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Details of Grant 

EPSRC Reference: EP/V027646/1
Title: Novel microcapsule designs and manufacturing processes
Principal Investigator: CAYRE, Dr OJ
Other Investigators:
Researcher Co-Investigators:
Project Partners:
Givaudan France SAS Infineum UK Ltd
Department: Chemical and Process Engineering
Organisation: University of Leeds
Scheme: Standard Research
Starts: 01 October 2021 Ends: 30 September 2024 Value (£): 395,931
EPSRC Research Topic Classifications:
Design & Testing Technology Materials Synthesis & Growth
Particle Technology Reactor Engineering
EPSRC Industrial Sector Classifications:
Related Grants:
EP/V027654/1 EP/V027727/1
Panel History:
Panel DatePanel NameOutcome
08 Dec 2020 Engineering Prioritisation Panel Meeting 8 and 9 December 2020 Announced
Summary on Grant Application Form
This project aims to tackle major industrial challenges, which limit the full uptake of microencapsulation technology in a broad range of areas including paints and coatings, home and personal care, agrochemicals and lubricants to name but a few.

Ideal microcapsules are typically core-shell structures, of sizes in the range of micrometres, capable of retaining valuable active ingredients such as pharmaceutical drugs or fragrance oils within their core and releasing them in a controlled manner at a location and rate that is predetermined. In order to design efficient microcapsule systems, it is critical that the properties of both microcapsule core and their protective shell are well controlled and fully optimised for their specific application. This includes for example delivery of enzymes in washing powders, of pesticides for agro-chemicals, of flavours in foods, of biocides in paints/coatings and of antioxidants in cosmetics.

Currently, most commercial microcapsules are spherical structures with a shell made from synthetic or bio-sourced polymers. These designs suffer from significant drawbacks, including: a) microcapsule shell porosity is often too high and does not allow for efficient retention of the active ingredients before the intended delivery - this is a significant challenge in medical applications to minimise the side effects from leaching drugs; b) microcapsule deposition and retention on the targeted surface is often too low - this leads to a very large proportion of microcapsules containing perfume oils being washed down the drain in a washing machine cycle, thus potentially causing both water contamination and higher doses needed (i.e. increased product cost); c) polymer shells are often made from synthetic non-recyclable and non-biodegradable materials, which cause environmental pollution when they unintentionally accumulate, a major current environmental safety concern currently being increasing regulated; and d) microcapsules are mostly manufactured from precursor objects in the form of emulsion droplets, which are typically produced using very energy-intensive and wasteful processes.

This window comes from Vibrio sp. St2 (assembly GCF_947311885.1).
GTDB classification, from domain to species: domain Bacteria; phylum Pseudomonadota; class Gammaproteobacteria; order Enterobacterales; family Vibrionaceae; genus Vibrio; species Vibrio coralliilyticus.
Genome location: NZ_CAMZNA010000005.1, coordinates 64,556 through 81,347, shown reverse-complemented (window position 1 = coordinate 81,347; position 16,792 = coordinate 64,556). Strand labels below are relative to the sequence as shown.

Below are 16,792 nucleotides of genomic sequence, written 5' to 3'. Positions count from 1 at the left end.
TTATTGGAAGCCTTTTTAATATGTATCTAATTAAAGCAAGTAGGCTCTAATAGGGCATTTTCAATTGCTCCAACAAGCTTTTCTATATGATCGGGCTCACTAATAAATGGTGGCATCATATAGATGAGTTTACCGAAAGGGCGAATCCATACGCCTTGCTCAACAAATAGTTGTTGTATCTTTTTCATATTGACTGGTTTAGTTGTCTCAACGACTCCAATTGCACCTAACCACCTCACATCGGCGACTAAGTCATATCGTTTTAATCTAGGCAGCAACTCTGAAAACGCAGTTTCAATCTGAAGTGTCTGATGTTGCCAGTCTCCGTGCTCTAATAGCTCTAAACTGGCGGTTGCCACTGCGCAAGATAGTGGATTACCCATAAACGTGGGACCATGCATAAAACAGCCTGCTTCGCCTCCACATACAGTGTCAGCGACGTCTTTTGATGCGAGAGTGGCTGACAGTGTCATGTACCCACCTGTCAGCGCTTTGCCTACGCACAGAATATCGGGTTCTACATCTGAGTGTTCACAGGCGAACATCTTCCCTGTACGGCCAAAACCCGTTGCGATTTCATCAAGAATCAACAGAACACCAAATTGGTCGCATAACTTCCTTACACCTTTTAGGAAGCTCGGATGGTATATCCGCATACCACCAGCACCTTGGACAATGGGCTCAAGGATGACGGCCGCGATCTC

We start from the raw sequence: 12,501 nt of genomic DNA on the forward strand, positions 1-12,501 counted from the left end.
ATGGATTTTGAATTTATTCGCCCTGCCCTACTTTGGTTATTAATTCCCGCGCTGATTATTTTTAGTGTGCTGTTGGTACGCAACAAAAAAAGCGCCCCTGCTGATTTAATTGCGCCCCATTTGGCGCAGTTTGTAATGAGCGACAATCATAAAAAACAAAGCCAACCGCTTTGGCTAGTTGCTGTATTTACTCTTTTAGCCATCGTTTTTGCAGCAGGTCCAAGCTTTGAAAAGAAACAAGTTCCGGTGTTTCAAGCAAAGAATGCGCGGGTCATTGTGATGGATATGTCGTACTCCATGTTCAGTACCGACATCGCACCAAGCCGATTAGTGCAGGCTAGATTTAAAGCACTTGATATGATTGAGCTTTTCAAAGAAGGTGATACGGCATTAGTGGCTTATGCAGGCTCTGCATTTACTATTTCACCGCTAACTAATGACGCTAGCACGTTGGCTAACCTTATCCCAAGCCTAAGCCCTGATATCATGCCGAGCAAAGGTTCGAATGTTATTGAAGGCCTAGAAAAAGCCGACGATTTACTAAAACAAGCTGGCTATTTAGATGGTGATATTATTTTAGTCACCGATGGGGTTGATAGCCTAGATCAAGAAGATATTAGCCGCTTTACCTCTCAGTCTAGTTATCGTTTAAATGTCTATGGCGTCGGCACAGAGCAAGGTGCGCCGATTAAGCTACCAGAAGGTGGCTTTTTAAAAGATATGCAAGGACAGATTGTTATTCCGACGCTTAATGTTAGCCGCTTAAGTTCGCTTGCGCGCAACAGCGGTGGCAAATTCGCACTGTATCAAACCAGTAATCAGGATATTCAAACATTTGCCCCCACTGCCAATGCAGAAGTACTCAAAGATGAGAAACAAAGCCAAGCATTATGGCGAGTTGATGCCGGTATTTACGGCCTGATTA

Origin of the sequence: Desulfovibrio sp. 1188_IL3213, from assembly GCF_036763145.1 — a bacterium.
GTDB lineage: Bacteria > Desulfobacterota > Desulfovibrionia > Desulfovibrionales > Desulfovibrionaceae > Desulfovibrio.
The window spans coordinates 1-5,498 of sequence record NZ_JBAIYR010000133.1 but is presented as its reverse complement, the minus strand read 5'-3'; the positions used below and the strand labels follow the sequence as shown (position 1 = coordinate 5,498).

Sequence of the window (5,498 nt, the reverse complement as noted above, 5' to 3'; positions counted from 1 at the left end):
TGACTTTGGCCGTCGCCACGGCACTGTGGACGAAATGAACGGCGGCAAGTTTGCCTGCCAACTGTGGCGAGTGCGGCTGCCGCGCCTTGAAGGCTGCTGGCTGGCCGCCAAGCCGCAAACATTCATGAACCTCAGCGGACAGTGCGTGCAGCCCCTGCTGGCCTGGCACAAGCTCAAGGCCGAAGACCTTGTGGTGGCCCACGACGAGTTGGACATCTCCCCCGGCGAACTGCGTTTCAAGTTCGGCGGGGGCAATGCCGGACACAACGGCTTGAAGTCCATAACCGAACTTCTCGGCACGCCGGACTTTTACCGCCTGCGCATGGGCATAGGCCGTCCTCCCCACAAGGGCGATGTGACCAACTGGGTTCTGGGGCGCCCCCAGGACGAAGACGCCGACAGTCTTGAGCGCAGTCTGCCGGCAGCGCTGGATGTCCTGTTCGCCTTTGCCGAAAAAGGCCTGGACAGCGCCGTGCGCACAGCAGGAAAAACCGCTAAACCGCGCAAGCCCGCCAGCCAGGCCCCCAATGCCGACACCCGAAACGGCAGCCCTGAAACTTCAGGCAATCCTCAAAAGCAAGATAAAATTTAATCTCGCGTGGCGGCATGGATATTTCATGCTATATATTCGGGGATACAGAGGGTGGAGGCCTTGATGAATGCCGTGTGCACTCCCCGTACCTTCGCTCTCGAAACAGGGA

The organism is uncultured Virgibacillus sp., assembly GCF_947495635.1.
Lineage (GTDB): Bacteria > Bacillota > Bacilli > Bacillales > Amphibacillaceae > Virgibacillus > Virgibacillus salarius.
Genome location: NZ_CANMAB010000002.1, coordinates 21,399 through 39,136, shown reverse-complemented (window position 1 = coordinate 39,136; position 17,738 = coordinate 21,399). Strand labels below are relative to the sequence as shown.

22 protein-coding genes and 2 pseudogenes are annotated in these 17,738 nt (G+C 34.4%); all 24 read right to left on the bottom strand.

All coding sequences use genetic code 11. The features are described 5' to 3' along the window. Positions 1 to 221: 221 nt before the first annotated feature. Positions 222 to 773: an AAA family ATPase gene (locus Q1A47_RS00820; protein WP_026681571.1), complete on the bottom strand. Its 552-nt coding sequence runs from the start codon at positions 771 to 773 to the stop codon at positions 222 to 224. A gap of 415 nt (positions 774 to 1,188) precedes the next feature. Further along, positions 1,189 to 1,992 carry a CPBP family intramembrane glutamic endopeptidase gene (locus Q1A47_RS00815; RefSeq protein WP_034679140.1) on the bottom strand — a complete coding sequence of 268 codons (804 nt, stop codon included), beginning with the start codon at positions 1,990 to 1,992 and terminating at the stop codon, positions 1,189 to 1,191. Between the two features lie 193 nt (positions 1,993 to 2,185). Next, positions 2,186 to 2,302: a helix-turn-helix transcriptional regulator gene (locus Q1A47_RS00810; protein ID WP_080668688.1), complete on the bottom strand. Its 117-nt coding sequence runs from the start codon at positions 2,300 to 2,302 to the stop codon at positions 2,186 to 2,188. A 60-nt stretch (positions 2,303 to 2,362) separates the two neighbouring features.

Addressing the important challenges above is key if the large potential of microencapsulation technology is to be harnessed a) for more targeted and more efficient delivery (including the use of much lower dosages and the drastic reduction in side effects) of pesticides in agricultural fields, potent drugs in treating serious diseases for example and b) for developing new solutions in a wide variety of industries, for example via designing new energy storage devices for more efficient home insulation.

On this basis, our project will combine the strength of three of the most active UK academic groups and strongly committed key industrial partners to develop solutions to these challenges, including:

- Developing a low energy manufacturing process to produce the emulsion droplet precursors to microcapsules;

- Designing and testing a range of alternative microcapsule shell inorganic chemistries (i.e. not organic polymers) that improve properties of current systems, including:

- More robust and less permeable shells to decrease shell permeability and thus also reduce potential for undesired leaching (and side effects) of the encapsulated active ingredients;

- More sustainable and biodegradable shells that do not linger in the locations they accumulate;

Producing microcapsules of non-spherical shapes to improve their deposition and retention on the targeted surfaces (through increased surface area of interaction with the surfaces), thus enabling more efficient use and lower dosages of active ingredients to be achieved.

The project will fund 3 post-doctoral researchers working on the various aspects discussed above via EPSRC and a combination of the academic institutions and the industrial partners will provide additional funding for 2 PhD students also working on parts of the overall project.

Key Findings
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Organisation Website: http://www.leeds.ac.uk